Norifumi Shima: Mainly due to technical reasons. It was a time when the DVD format was not there yet and the record company had to cut the show to avoid technical problems, which could surface due to major compression of the video. And the DVD re-release just added three promotional videos as bonus tracks. What does Ozaki-san do now?

Norifumi Shima: I'm sorry, I have no idea. Once he left the band we lost contact with each other and I haven't seen him ever since. What was the reason for taking almost a 2-year break from Concerto Moon and heading for the saga of Double-Dealer?

Norifumi Shima: Well, our relationships in Concerto Moon were weak at that point in time. We were probably a bit too tired of each other after constant album recordings and touring. And when I met Takenori Shimoyama, who was a singer of Saber Tiger at the time, we developed a good relationship and decided to do a project together some day in future. Our record company heard about that and when troubles started piling up in Concerto Moon the record company approached us for an album. We were free enough to do it and here you have it, the start of Double-Dealer. How did it happen that Akira Kajiyama (Goldbrick, ex-Precious, Joe Lynn Turner) played on that bonus instrumental "Fire Drake"?

Norifumi Shima: Very simple - we are friends and he was under contract with the same record company ("Vap"). We asked him to come down and play the solo - and he did. (laughs) OK, after the tour ended you went back to Concerto Moon and found another singer, Takashi Inoue.

Norifumi Shima: That's right. We put ads in magazines, newspapers, and on the Internet. There were lots of tapes and finally we settled on Inoue-san. What did Inoue-san do before Concerto Moon? Did he play in any bands?

Norifumi Shima: Again, mostly with local musicians. Nobody you might know. Around the same time you and Inoue-san were involved in a cover-band called Amanthem (cover-band of Japanese heavy metal band Anthem).

Norifumi Shima: It was actually not a cover-band, we played just one show together performing Anthem classics. I saw lists of bootlegs of cover-bands you played in like Lighting Peace, Rising Malmsteen, Rising Force Densetsu (Yngwie Malmsteen tribute bands), Kangoku Shima Densetsu (Alcatrazz tribute band) and Terra Rosa Densetsu (Terra Rosa tribute band).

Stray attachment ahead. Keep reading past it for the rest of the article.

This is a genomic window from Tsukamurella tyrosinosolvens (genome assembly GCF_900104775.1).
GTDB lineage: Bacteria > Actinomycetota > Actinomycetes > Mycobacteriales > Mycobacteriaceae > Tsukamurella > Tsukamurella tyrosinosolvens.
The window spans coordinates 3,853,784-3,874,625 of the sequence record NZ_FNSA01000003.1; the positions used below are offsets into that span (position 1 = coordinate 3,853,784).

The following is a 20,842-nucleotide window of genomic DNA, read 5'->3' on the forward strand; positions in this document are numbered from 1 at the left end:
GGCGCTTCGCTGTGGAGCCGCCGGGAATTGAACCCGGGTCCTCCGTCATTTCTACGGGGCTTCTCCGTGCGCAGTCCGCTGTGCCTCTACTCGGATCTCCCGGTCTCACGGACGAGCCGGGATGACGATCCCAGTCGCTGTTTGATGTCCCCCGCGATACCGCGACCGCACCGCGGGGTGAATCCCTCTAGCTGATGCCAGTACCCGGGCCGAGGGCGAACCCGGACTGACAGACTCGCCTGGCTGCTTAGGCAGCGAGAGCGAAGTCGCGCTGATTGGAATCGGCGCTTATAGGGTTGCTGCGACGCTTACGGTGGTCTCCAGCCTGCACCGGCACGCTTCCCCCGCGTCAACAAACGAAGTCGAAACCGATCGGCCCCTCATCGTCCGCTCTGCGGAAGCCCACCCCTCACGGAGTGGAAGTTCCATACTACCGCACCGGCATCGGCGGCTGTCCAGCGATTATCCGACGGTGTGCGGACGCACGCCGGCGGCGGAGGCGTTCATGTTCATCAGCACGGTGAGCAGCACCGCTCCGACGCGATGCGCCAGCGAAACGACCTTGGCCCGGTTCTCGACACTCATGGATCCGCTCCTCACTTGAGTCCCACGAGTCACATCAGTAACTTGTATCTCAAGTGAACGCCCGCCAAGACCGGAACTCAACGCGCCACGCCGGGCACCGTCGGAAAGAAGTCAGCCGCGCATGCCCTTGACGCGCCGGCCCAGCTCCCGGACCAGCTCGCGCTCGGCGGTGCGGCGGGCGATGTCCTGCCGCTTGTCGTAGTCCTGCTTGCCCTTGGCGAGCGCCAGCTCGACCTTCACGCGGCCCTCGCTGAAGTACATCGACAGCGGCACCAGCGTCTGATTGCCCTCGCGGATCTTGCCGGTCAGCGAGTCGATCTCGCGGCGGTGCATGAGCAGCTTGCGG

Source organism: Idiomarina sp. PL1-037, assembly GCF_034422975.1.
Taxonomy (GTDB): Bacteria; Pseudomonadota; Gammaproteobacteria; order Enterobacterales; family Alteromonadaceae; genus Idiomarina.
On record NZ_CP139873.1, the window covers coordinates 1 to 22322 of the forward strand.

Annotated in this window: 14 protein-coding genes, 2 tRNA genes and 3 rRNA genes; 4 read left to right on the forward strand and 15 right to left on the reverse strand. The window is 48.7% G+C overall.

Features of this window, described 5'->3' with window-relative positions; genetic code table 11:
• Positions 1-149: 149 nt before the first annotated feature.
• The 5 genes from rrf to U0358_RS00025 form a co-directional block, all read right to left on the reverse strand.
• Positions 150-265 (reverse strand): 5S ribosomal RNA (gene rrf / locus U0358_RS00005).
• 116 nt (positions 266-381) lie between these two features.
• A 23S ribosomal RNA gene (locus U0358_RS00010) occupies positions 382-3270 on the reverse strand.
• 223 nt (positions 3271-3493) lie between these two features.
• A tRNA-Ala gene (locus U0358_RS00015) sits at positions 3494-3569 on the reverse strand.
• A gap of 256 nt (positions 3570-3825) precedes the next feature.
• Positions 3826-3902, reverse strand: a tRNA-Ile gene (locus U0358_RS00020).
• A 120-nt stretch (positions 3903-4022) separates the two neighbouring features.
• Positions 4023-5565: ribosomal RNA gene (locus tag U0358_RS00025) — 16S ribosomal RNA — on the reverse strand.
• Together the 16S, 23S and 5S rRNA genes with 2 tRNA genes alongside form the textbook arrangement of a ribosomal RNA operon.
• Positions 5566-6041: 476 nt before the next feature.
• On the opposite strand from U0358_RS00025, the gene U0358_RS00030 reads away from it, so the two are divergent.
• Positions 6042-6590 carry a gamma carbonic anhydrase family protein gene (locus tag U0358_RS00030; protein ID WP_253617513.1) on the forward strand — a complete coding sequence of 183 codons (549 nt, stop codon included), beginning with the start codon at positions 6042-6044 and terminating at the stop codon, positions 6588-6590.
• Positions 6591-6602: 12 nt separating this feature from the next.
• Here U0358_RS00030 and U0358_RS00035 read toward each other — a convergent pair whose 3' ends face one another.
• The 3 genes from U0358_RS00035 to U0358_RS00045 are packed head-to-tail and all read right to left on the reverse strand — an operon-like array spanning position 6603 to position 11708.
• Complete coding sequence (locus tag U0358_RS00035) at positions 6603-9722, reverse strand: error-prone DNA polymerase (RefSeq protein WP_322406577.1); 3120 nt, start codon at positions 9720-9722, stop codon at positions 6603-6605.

Norifumi Shima: (laughs) All the bands you mentioned were not really bands, they were just one-time events. You also used to play with Hideaki Nakama of the Hurry Scuarry fame.

Norifumi Shima: Yeah, we played under some funny names like Point Of No-Tarin citing the name of Nakama-san solo album "Point Of No Return" and Justy Hurry Moon. Again, they were nothing but one-time events. There were no real tours or album recordings. I haven't heard anything from Nakama-san in recent years. What does he do now?

Norifumi Shima: Nowadays Nakama-san lives in San Francisco in the United States. He's got his own band and they frequently play shows in San Francisco and nearby locations. OK, back to Concerto Moon and its resurrection (laughs). I heard that "Gate Of Triumph" was originally supposed to be your solo album.

Norifumi Shima: Yes, the record company wanted me to do a solo album. But after Inoue-san joined the band we decided to record some vocal songs and thus "Gate Of Triumph" is my half solo album. (laughs) Who came up with the idea to re-record songs "Alone In Paradise" and "Take You To The Moon" with English lyrics?

Norifumi Shima: It was my idea. Both songs are the most known ones in the Concerto Moon catalogue so I wanted to give them another chance with improved vocals and better lyrics sung in English. Who screams in the song "Everlasting Nightmare"?

Norifumi Shima: Some guy from the record company. When we recorded basic tracks and gave them to the record company they said that it would be good if somebody screamed in the beginning of that song. None of us could do it good enough so the record company found some guy capable enough of doing that. After the tour for "Gate Of Triumph" came the 2nd Double-Dealer album "Deride On The Top". Can you tell me why the title was changed to "Deride At The Top" in France and Germany?

Norifumi Shima: (laughs) You tell me. Well, Shima-san, I seem to know English not bad enough and generally speaking there's nothing wrong with "Deride On The Top".

Norifumi Shima: I was very surprised to see that change as well but it was all done by the overseas record company and when the album was released over there it was just too late to argue. What about the album's cover? There's some strange origami figure on it…